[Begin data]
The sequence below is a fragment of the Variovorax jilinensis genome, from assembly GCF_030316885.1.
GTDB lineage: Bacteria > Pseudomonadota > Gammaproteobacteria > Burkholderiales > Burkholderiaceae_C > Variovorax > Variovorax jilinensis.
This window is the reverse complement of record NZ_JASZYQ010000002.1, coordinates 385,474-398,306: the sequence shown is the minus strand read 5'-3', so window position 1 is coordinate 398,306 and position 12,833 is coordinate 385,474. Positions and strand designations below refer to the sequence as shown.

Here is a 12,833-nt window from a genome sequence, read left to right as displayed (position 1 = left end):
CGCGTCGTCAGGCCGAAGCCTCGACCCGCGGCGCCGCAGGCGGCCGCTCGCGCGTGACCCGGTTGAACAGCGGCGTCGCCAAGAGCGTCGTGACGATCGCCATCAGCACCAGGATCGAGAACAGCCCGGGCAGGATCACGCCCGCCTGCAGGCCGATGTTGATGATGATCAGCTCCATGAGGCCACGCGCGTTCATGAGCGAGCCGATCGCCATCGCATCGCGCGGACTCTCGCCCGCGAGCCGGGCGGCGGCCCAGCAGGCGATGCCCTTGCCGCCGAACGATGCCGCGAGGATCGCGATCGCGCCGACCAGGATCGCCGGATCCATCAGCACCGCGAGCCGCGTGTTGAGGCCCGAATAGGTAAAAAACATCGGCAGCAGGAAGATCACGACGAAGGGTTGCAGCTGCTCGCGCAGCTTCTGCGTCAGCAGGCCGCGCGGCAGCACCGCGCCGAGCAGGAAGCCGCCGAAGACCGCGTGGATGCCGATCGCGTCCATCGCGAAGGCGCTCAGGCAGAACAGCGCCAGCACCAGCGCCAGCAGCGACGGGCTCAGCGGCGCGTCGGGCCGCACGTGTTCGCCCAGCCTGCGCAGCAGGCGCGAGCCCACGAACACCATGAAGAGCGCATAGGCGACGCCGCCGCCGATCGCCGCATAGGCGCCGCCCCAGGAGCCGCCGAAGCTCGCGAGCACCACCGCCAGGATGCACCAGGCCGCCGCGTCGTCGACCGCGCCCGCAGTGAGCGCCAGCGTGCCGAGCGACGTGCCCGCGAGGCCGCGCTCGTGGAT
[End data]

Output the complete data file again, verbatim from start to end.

The sequence below is a fragment of the Variovorax jilinensis genome, from assembly GCF_030316885.1.
GTDB lineage: Bacteria > Pseudomonadota > Gammaproteobacteria > Burkholderiales > Burkholderiaceae_C > Variovorax > Variovorax jilinensis.
This window is the reverse complement of record NZ_JASZYQ010000002.1, coordinates 385,474-398,306: the sequence shown is the minus strand read 5'-3', so window position 1 is coordinate 398,306 and position 12,833 is coordinate 385,474. Positions and strand designations below refer to the sequence as shown.

Here is a 12,833-nt window from a genome sequence, read left to right as displayed (position 1 = left end):
CGCGTCGTCAGGCCGAAGCCTCGACCCGCGGCGCCGCAGGCGGCCGCTCGCGCGTGACCCGGTTGAACAGCGGCGTCGCCAAGAGCGTCGTGACGATCGCCATCAGCACCAGGATCGAGAACAGCCCGGGCAGGATCACGCCCGCCTGCAGGCCGATGTTGATGATGATCAGCTCCATGAGGCCACGCGCGTTCATGAGCGAGCCGATCGCCATCGCATCGCGCGGACTCTCGCCCGCGAGCCGGGCGGCGGCCCAGCAGGCGATGCCCTTGCCGCCGAACGATGCCGCGAGGATCGCGATCGCGCCGACCAGGATCGCCGGATCCATCAGCACCGCGAGCCGCGTGTTGAGGCCCGAATAGGTAAAAAACATCGGCAGCAGGAAGATCACGACGAAGGGTTGCAGCTGCTCGCGCAGCTTCTGCGTCAGCAGGCCGCGCGGCAGCACCGCGCCGAGCAGGAAGCCGCCGAAGACCGCGTGGATGCCGATCGCGTCCATCGCGAAGGCGCTCAGGCAGAACAGCGCCAGCACCAGCGCCAGCAGCGACGGGCTCAGCGGCGCGTCGGGCCGCACGTGTTCGCCCAGCCTGCGCAGCAGGCGCGAGCCCACGAACACCATGAAGAGCGCATAGGCGACGCCGCCGCCGATCGCCGCATAGGCGCCGCCCCAGGAGCCGCCGAAGCTCGCGAGCACCACCGCCAGGATGCACCAGGCCGCCGCGTCGTCGACCGCGCCCGCAGTGAGCGCCAGCGTGCCGAGCGACGTGCCCGCGAGGCCGCGCTCGTGGAT